ALBEROBELLO TRULLI VARIANTS
Although most of the Alberobello Trulli are tiny homes, shops or bars, there are a few architectural examples that are variants of the main original design.
For example, at the top of the hill in Rione Monti, you’ll find Chiesa di Sant Antonio. This church has Trello like domes and a Trello inspired bell tower. It just seems to fits in so well with the Alberobello Trulli theme.
Furthermore, there are two museums that are examples of two-storey Trulli, Trullo Sovrano and Museo del Territorio.
Although Alberobello is the main town with Trulli homes, you will also find many dotted around the Valle d’Itria area.
THINGS TO DO IN ALBEROBELLO
1. EXPLORE RIONE MONTI, ALBEROBELLO
Rione Monti is the more commercialised area of Alberobello and here you’ll find many shops and small bars in the Trulli, as well as some residential Trulli.
2. VISIT THE CHIESA DI SAN ANTONIO
At the top of the hill in Rione Monti, is the Church of St. Antonio (Chiesa di Sant Antonio). It was built in 1926 and the dome is shaped like a trullo.
The church is impressive, but there was also a beautiful quaint building to the right that may have been linked to the church, which was equally enthralling.
Just opposite the church is a shady park, Villa Donnaloja, which makes for a lovely spot to sit.
3. VISIT RIONE AIA PICCOLA, ALBEROBELLO
Wandering in the tiny streets of this ancient part of town, where people who still live in the Trulli, you really get an idea of a ‘compact home’.
Perhaps minimalism isn’t such a new idea after all and it is just a return to the way things used to be.
4. VISIT THE TRULLO SOVRANO
The Trullo Sovrano is a trullo with two storeys. It was built in the mid-18th century and is now a museum. In the late 19th century a family lived there and the furnishings on display are all authentic from that time.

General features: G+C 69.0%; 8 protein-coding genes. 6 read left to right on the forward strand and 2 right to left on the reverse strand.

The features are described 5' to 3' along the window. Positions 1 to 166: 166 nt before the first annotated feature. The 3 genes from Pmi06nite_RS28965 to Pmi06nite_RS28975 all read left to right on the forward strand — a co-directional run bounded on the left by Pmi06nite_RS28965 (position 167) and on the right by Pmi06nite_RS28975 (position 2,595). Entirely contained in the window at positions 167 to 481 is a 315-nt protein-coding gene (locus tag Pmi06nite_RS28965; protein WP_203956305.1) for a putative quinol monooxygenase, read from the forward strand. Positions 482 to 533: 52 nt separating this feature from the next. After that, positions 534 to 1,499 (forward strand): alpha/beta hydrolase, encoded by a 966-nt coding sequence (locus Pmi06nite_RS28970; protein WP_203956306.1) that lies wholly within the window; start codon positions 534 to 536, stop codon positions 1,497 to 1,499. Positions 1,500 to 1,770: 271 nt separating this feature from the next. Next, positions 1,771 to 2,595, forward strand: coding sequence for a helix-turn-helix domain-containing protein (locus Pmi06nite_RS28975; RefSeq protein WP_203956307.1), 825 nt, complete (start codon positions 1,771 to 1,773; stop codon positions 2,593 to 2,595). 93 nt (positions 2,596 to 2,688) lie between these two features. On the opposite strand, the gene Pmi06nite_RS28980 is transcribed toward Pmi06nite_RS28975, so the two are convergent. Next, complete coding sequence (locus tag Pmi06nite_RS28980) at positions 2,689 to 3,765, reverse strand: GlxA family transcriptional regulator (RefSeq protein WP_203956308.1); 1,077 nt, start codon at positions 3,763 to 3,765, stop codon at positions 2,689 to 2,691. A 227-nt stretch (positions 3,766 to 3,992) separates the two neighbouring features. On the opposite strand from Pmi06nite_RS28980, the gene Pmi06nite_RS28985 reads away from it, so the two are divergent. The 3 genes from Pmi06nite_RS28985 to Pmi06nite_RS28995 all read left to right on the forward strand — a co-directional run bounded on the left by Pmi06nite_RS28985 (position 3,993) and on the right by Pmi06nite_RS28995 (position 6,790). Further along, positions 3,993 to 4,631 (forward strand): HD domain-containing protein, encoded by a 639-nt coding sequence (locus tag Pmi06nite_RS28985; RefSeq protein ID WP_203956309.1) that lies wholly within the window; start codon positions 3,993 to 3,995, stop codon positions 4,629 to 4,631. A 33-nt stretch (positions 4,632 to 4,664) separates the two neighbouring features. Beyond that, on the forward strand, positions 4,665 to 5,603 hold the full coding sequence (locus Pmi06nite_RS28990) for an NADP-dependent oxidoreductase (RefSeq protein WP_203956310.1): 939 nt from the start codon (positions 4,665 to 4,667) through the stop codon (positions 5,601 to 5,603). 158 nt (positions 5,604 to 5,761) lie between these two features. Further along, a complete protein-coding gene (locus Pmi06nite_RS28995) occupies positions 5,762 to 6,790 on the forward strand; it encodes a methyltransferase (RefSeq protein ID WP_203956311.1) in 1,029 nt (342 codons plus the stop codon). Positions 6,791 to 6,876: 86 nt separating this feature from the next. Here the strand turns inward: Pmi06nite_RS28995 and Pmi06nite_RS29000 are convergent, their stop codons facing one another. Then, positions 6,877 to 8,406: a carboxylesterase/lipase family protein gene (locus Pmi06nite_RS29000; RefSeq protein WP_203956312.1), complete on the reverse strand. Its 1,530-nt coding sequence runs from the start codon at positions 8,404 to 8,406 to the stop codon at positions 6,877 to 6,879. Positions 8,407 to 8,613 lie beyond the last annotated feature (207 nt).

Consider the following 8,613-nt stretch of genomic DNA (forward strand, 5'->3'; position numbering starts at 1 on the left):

To find out more, and for opening times go to their website here.
5. VISIT MUSEO DEL TERRITORIO
This educational history museum consists of interconnecting Trulli which used to be home to a doctor, Giacomo Pezzolla. He was the personal doctor of the local count Giulio Antonio Acquaviva di Aragona, hence the name of the complex is ‘Casa Pezzolla’.
6. MORE ALBEROBELLO ACTIVITIES & TOURS
ALBEROBELLO TRULLI ACCOMMODATION
Many of the Trulli in Alberobello have been renovated and converted into tourist accommodation.
Here are some of the best Trulli rated highly by their guests.
For more accommodation options in Alberobello Italy, find the best deals here.
ALBEROBELLO ITALY CAMPSITE
We had luckily researched ahead and knew that parking the motorhome would be difficult in the centre of Alberobello.
We found a Campercontact stop in the town where we could also overnight. The camper site had electric and rubbish disposal but no other facilities.
However, it was very convenient to Alberobello town centre, which was only a five-minute walk away.
Alberobello Trulli … That’s a Wrap
These tiny hobbit-like homes were captivating. Alberobello transports you into a real-life fantasy world full of mystery and magic.
We have seen so many wonderful places in our ‘year in the van‘ travels throughout Europe, but the Alberobello Trulli will stand out as something very special, unique and amazing.
Have you visited these unique homes? Experienced anything similar? If so we’d love to hear about it. Leave a comment below.